All Things Considered

Weekdays at 4-6:30 PM
  • Hosted by Melissa Block, Robert Siegel

In-depth reporting and transformed the way listeners understand current events and view the world. Every weekday, hear two hours of breaking news mixed with compelling analysis, insightful commentaries, interviews, and special - sometimes quirky - features.  

In the age of hundreds of cable channels, millions of 140-character bulletins and an untold number of cat videos, a fear has been growing among journalists and readers that long-form storytelling may be getting lost.

Mike Brodie's life, when narrated by an outsider, seems a lot like free association — where one thing leads to the next, leads to the next, etc.

Before he discovered trains, Brodie was bagging groceries in Pensacola, Fla., and really into BMX. Then he met a girl. She worked at the Chinese restaurant in the same strip mall and, he says, "she was like a punk rocker."

Jonathan Winters, known to one generation for his 1960s comedy albums, frequent Tonight Show with Johnny Carson appearances and comic movie characters, and to another generation as Robin Williams' baby on Mork & Mindy, has died. The news is coming from The Associated Press, TMZ, the NPR Arts Desk and other news outlets.

Winters was 87. TMZ says he died Thursday night "of natural causes in Montecito, Calif. ... surrounded by friends and family.

Honky-tonk veteran Dale Watson has an impressive white pompadour and arms that tell his story: flag tattoos of Alabama, where he was born, and Texas, where he lives. Musical notes circle his biceps. And he has an inked portrait of his first musical inspiration — his late father, a truck driver and sometime country singer who passed on to Dale his love of traditional country, from Hank Williams to Lefty Frizzell.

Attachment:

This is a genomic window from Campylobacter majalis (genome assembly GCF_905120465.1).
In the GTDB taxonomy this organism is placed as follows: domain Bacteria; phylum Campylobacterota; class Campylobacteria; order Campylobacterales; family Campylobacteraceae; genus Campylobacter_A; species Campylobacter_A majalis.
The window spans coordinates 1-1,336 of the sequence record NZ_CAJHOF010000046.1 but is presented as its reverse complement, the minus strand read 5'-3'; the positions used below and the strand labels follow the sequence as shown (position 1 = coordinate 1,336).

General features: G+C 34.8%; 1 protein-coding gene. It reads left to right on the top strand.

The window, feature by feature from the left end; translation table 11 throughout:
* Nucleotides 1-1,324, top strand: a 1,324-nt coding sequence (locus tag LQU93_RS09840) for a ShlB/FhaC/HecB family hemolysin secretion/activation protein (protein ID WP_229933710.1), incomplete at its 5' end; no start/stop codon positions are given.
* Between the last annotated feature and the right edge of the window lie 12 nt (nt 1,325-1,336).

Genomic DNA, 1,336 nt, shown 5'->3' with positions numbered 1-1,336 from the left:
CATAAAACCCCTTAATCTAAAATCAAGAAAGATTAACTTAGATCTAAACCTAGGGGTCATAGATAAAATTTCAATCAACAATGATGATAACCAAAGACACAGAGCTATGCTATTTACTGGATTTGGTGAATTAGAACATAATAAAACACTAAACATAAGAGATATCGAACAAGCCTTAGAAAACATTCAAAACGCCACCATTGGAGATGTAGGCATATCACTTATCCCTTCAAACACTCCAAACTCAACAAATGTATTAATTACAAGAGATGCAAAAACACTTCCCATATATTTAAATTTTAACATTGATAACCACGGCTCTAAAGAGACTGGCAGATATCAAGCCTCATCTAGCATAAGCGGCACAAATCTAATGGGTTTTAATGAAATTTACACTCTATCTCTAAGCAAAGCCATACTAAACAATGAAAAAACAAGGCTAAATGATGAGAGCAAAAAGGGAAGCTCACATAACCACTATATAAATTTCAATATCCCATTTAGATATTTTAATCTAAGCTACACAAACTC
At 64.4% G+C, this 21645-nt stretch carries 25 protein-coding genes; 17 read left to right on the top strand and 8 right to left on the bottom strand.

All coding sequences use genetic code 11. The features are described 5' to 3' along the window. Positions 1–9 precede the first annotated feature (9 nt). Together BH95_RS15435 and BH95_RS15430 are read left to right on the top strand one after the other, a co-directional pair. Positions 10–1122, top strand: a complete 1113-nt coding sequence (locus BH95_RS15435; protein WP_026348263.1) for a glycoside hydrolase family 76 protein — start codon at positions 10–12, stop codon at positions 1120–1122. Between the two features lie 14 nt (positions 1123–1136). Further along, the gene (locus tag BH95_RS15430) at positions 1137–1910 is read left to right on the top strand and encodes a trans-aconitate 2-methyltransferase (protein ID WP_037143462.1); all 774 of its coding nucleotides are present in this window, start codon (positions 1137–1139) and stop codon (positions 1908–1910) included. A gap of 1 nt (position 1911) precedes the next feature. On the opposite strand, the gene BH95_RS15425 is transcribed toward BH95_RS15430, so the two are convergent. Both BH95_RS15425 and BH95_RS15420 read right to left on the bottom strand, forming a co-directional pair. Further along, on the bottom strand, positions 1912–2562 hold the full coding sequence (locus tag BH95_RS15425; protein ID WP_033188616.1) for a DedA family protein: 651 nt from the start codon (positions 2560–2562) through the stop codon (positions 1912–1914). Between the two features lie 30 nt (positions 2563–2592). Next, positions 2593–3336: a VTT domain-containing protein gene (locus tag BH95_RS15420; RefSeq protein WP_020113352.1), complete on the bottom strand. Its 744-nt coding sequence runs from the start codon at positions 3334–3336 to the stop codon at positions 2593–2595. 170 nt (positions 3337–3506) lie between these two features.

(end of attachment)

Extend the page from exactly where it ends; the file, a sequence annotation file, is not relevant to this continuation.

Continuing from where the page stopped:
Transcript

AUDIE CORNISH, HOST:

It's ALL THINGS CONSIDERED, from NPR News. I'm Audie Cornish.

MELISSA BLOCK, HOST:

And I'm Melissa Block. A stunning revelation today from a member of Congress. It came from Republican Doug Lamborn, of Colorado, during an exchange on Capitol Hill with Gen. Martin Dempsey, chairman of the Joint Chiefs of Staff. Lamborn cited a Defense Intelligence Agency report on North Korea's military capability, one that had not yet been released. Here's what Rep. Lamborn said.

Currency traders were stunned last week by aggressive action from Japan's central bank. The Bank of Japan embarked on a bond-buying program that, by one measure, is twice the size of the extraordinary moves by Ben Bernanke and the Federal Reserve in the United States. The BOJ's move is an effort to shock the Japanese economy out of more than a decade of sluggish growth and deflation.

Animal-rights activists are hoping for change in Pennsylvania, where they're fighting to end a tradition: live pigeon shoots. At the events, shooters compete to hit birds that are launched into the air.

Elissa Katz remembers feeling helpless at the site of a pigeon shoot, with feathers flying through the air and wounded birds falling to the ground. "They flutter up in the air as they are sprung from boxes. Shooters have shotguns, they are at fairly close range, and they blast away at the birds," she says.

The Republican National Committee is holding its spring meeting in the Democratic stronghold of Hollywood this week — part of an effort to broaden the party's appeal.

So far, there are sharp divisions among RNC delegates about the future direction of the GOP. But there's general agreement that the party isn't effectively communicating its message.

A strange green rock discovered in Morocco last year was hailed by the press as the first meteorite from Mercury. But scientists who've been puzzling over the stone ever since say the accumulating evidence may point in a different direction. Maybe, just maybe, they say, the 4.56-billion-year-old rock fell to Earth from the asteroid belt located between Mars and Jupiter.

This week, North Korea closed off the last avenue of economic cooperation with its rival, South Korea. Pyongyang says the closing of Kaesong — a joint North-South industrial complex — is temporary.

But the move is a big symbolic blow on the Korean peninsula and a potential disaster for some of the South Korean businesses that have invested there.

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